Several years ago, a priest friend and I were discussing this question: What are some of the hallmarks of a genuine Christian spirituality. Almost immediately, he gave me one. “Stay awake!” he said. We went on to have a great conversation about this hallmark. In this reflection I will share why this injunction “Stay awake!” is so important for our Christian Spirituality. And I will do this by weaving together the wise words of a variety of philosophers, spiritual writers, and poets.
Jesus invites us to the fullness of life every day. Unfortunately, many of us slumber, not fully awake to the offer. We just don’t pay attention to what is happening around us and inside of us each day. The spiritual writer Alice Camille says some of us “spend many waking hours like sleepwalkers, moving through routines with eyes closed to the possibilities for greater, deeper life being held out in every moment.”
I am reminded of a character in the movie Postcards from the Edge who sends a postcard home from vacation with these words scribbled on it: “Having a wonderful time. Wish I were here.” The sad truth is we can sleepwalk through not only our ordinary days, but even through our vacations! The basic question to ask ourselves is this: What do I pay attention to on any given day? The Spanish philosopher Jose Ortega y Gasset wrote, “Tell me what you pay attention to, and I will tell you who you are.”
Father Anthony de Mello, SJ, tells this little story that also points to the importance of taking stock of what gets our attention and what does not. A wife was sitting across the breakfast table from her husband whose face was buried in the newspaper. She asks him, “Has it ever occurred to you that there might be more to life than what’s going on in the world?” The sad truth is, sometimes we know more about what’s going on in far away places than we know about what’s going on in our own house! Or we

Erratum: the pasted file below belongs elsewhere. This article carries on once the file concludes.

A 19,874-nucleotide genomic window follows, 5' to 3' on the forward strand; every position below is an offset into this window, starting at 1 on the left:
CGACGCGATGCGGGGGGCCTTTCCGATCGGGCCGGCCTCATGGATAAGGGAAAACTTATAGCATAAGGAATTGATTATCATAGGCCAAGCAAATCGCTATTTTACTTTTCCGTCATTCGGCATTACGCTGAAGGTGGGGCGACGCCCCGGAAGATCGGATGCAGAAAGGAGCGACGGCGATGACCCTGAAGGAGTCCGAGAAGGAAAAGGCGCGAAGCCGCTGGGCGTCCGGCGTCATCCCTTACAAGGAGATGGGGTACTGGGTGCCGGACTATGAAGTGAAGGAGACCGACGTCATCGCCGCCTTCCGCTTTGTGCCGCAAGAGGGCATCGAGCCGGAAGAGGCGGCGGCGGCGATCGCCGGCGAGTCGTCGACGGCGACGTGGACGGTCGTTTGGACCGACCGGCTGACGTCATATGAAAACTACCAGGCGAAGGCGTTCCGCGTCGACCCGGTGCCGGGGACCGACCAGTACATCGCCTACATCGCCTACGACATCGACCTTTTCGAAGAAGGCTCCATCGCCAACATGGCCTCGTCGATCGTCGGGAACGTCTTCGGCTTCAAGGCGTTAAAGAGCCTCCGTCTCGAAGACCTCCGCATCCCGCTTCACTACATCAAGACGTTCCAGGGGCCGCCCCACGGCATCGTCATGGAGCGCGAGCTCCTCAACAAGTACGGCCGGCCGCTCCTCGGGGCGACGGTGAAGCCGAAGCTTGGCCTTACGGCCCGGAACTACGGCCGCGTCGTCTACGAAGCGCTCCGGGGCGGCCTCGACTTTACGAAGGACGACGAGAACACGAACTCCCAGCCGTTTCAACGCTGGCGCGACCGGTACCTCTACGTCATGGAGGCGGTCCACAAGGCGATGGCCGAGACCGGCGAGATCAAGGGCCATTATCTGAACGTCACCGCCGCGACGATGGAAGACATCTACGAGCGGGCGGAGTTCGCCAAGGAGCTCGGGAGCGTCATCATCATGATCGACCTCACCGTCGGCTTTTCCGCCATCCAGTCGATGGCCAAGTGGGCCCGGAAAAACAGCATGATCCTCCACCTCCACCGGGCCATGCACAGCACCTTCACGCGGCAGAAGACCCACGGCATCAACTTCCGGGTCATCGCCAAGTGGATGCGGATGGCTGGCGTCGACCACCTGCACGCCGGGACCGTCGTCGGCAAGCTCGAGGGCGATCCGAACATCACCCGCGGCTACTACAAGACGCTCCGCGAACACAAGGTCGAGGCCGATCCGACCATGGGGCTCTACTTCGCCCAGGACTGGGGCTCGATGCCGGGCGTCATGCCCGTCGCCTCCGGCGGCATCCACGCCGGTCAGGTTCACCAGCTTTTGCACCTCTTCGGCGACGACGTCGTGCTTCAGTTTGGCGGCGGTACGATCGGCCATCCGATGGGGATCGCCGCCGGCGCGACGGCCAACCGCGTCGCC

pay more attention to that famous celebrity than we do to our spouse, our child, our coworker, our friend.
St. Ignatius formulated a practice to counteract our tendency to sleepwalk through life. He called it, the examen. He encouraged his followers to take time each day, often at the end of the day, to reflect on what really happened that day. I sometimes use a couple of questions such as these: What were the highlights of today? What were the lowlights? What did I respond to well? What could I have done better? When did I feel close to God? When far away? Did I help anyone today? Did anyone help me? What am I most grateful for today? What or whom do I want to pray for today?
More than one spiritual writer has said that people often think the basic command of religion is “Do this!” or “Don’t do this!” But in reality, they argue, the basic command of religion is “Look!… Behold!… Wonder!” Didn’t Jesus himself call his disciples to pay attention to flowers, birds, and the needs of the poor? If we truly stay awake to our everyday, Sam Keen says, we might encounter Divinity. He says, “Epiphanies are as common as forget-me-nots. The eternal is curled up in the heart of the here and now.”
And finally, let’s listen to the wise words of the poet Mary Oliver: “To pay attention, this is our endless and proper work.” Or, in my words, “To stay awake, this is our endless challenge and proper work that can lead us to a deeper, happier, and more meaningful spiritual life!”
On a scale of 1 to 10 (10 being VERY attentive), how attentive are you to what is really happening in your daily life?
What helps you to ‘stay awake’ to the here and now?
Do you ever practice St. Ignatius’ ‘examen’?
Can you think of any other hallmarks of Christian spirituality?
I chose a beautiful choral Lenten hymn for today. It’s called “God So Loved the World” by John Stainer. It’s the first hymn on this video.
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